As the Japanese social trend leaning toward the right, the description of "comfort women" has been deleted in three (3) of the eight (8) titles of the officially approved textbooks of history for junior high school. The other titles either do not use the words "comfort women" or contain only brief descriptions about the issue. "The Women's International War Crimes Tribunal on Japanese Military Sexual Slavery" was held by NGO in December 2000, and its final decision was given in December 2001. Although various issues yet remain to be solved with regard to the compensation, measures also should be taken to prevent this issue from recurring.
4. [Ratification to the Optional Protocol to the Convention] The Government of Japan has pronounced that it violates "independence of the judiciary" if the CEDAW makes a decision contrary to the judgment of the Supreme Court of Japan in the procedure based on the Optional Protocol. However, CEDAW's decision will not constitute an issue of "independence of the judiciary", as it will not make the domestic judgment invalid. The Government should identify the practical issues concerning the new communications system of CEDAW in relations to the Japanese judicial system and immediately take necessary measures to ratify the Optional Protocol as soon as possible.
|Article 4 Special Measures not to be Considered Discriminatory|
Article 20 of the Eual Employment Opportunity Law
(the EEOL) rely on the voluntary action of the employer for the implementation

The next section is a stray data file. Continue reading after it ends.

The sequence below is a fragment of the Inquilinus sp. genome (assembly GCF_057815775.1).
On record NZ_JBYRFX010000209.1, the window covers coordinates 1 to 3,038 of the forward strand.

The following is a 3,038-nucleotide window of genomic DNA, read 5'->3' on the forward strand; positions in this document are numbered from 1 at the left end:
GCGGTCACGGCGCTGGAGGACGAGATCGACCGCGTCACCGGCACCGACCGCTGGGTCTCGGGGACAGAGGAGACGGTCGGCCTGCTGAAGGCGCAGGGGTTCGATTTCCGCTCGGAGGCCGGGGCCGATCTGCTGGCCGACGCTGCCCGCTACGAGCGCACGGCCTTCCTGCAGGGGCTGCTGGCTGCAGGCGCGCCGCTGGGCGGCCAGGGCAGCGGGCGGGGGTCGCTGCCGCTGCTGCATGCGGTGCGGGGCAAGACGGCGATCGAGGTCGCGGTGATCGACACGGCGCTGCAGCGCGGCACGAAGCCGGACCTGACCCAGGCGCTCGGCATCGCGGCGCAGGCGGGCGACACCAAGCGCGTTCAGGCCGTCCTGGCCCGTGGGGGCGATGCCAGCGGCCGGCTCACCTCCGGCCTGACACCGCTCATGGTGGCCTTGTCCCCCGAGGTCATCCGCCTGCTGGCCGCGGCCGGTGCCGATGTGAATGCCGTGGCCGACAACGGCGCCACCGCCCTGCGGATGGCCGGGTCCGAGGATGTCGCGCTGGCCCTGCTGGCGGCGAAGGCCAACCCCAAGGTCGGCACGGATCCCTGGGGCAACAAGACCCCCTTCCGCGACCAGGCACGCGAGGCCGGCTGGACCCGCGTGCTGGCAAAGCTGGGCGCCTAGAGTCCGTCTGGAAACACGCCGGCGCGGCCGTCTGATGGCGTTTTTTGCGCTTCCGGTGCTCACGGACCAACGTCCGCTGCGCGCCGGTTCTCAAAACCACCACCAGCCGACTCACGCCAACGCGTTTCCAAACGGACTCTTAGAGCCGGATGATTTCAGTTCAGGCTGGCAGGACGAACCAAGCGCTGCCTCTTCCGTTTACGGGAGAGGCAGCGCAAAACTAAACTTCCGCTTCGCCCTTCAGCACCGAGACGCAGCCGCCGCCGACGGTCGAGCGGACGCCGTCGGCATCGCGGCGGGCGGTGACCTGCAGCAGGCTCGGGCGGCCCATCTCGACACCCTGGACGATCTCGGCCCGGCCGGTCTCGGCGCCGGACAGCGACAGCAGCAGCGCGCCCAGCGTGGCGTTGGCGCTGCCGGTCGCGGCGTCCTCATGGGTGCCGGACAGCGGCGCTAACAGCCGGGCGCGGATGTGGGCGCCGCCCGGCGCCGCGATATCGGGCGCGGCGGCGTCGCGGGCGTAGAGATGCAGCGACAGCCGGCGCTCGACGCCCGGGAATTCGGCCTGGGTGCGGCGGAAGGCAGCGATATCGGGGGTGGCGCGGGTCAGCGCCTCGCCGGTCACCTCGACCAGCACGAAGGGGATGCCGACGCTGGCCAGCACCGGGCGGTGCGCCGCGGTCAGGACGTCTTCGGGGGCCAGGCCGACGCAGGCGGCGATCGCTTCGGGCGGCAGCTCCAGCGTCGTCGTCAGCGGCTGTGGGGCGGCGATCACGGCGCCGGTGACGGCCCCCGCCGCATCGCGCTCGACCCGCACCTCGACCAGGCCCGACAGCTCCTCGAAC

of positive action in the workplace. The law states that the government
may support those employer who chooses to implement the positive action.
However, for example, Gender Equality Ordinance of Kanagawa prefecture
requires all the workplace employing over 300 employees to report the
status of advancement in gender equal actions so that the governor may
order the improvement to those workplaces with unsatisfactory results
on the promotion of gender equality. The EEOL shall also make it an obligation
for the employers to report the status of promotion of gender equality.
|Article 5 Elimination of Gendered-Role based Practices|
|(Please refer to Article13)|
|Article 7 Equality in Political and Public Activities|
Positive action is recognized as a possible measure to redress existing
gender imbalance in the Basic Law for a Gender-Equal Society. However,
it has not been applied in any political field, nor does the Basic Plan
for Gender Equality include any policy or system for the advancement of
women in politics at the National Diet and local assemblies. In addition,
political parties have not been very successful in actively promoting
women's participation in politics.
With the introduction of a non-binding open-list formula into the proportional representation portion of Upper House elections, the ratio of women legislators declined from 17.1% to 15.4% after the Upper House election of 2001.
Each party should actively promote the positive action stipulated in the Basic Law. In addition, a new law for a more balanced representation of women and men in legislation should be formulated.
|Article 10 The Elimination of Discrimination in Education|
The fact that the Japanese report includes no specific description on
measures taken in school education reflects the reality in Japan where
no active efforts have been made in this field. Specific measures based
on gender perspectives such as development of educational materials, studies